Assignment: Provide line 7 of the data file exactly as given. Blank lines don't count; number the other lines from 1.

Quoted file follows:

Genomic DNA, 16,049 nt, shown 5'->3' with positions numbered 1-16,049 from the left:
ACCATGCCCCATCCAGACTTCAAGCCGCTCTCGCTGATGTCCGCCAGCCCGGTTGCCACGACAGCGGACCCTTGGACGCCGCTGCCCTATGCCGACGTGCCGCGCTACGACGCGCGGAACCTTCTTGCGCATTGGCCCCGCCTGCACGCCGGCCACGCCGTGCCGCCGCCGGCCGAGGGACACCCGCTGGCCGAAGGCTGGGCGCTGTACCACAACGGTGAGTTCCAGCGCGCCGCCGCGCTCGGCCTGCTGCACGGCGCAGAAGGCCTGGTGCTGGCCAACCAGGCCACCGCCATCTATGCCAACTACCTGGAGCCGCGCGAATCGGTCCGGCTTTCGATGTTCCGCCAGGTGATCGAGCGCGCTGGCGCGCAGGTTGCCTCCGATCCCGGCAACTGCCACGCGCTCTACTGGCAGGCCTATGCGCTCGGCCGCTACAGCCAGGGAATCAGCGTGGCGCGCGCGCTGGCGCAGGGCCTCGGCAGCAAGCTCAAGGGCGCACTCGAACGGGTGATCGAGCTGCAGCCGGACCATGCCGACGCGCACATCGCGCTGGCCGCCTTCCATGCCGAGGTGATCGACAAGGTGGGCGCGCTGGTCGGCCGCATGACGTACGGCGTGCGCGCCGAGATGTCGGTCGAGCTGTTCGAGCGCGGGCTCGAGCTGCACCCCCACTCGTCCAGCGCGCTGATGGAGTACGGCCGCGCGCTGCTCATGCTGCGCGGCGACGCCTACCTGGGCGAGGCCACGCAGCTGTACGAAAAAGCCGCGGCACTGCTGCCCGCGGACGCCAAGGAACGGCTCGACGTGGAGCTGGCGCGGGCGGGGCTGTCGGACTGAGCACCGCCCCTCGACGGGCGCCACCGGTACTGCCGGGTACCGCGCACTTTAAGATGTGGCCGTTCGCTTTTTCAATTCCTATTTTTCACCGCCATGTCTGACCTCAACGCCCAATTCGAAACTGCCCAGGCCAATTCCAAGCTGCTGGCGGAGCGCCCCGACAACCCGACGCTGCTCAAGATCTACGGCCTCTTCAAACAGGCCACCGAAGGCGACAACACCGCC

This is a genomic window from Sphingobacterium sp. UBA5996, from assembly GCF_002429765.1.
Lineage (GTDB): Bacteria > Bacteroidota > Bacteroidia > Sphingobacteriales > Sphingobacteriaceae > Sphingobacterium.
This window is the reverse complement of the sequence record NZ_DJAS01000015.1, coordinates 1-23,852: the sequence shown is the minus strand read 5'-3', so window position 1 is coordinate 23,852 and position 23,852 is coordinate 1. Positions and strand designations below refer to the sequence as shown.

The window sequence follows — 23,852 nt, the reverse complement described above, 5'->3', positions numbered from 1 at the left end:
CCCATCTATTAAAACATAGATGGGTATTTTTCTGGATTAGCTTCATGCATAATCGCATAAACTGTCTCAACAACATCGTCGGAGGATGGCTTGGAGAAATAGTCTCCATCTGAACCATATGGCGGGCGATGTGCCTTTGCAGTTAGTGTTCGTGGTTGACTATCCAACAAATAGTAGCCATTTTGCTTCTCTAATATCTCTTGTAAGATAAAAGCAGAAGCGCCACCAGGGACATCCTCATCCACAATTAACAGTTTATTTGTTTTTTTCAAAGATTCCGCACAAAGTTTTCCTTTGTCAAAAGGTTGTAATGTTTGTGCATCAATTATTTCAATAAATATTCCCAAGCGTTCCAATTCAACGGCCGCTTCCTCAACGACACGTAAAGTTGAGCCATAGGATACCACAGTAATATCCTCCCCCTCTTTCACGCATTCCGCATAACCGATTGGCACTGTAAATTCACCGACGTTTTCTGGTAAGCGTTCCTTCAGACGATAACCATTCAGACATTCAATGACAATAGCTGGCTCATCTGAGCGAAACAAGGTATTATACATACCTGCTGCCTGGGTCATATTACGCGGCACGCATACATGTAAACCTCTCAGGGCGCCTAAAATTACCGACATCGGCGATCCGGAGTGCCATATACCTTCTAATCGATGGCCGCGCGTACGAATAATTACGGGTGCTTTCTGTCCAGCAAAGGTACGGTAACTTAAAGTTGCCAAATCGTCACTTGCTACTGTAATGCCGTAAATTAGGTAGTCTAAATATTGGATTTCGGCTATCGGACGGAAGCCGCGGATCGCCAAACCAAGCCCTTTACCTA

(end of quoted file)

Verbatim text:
CCCATCTATTAAAACATAGATGGGTATTTTTCTGGATTAGCTTCATGCATAATCGCATAAACTGTCTCAACAACATCGTCGGAGGATGGCTTGGAGAAATAGTCTCCATCTGAACCATATGGCGGGCGATGTGCCTTTGCAGTTAGTGTTCGTGGTTGACTATCCAACAAATAGTAGCCATTTTGCTTCTCTAATATCTCTTGTAAGATAAAAGCAGAAGCGCCACCAGGGACATCCTCATCCACAATTAACAGTTTATTTGTTTTTTTCAAAGATTCCGCACAAAGTTTTCCTTTGTCAAAAGGTTGTAATGTTTGTGCATCAATTATTTCAATAAATATTCCCAAGCGTTCCAATTCAACGGCCGCTTCCTCAACGACACGTAAAGTTGAGCCATAGGATACCACAGTAATATCCTCCCCCTCTTTCACGCATTCCGCATAACCGATTGGCACTGTAAATTCACCGACGTTTTCTGGTAAGCGTTCCTTCAGACGATAACCATTCAGACATTCAATGACAATAGCTGGCTCATCTGAGCGAAACAAGGTATTATACATACCTGCTGCCTGGGTCATATTACGCGGCACGCATACATGTAAACCTCTCAGGGCGCCTAAAATTACCGACATCGGCGATCCGGAGTGCCATATACCTTCTAATCGATGGCCGCGCGTACGAATAATTACGGGTGCTTTCTGTCCAGCAAAGGTACGGTAACTTAAAGTTGCCAAATCGTCACTTGCTACTGTAATGCCGTAAATTAGGTAGTCTAAATATTGGATTTCGGCTATCGGACGGAAGCCGCGGATCGCCAAACCAAGCCCTTTACCTA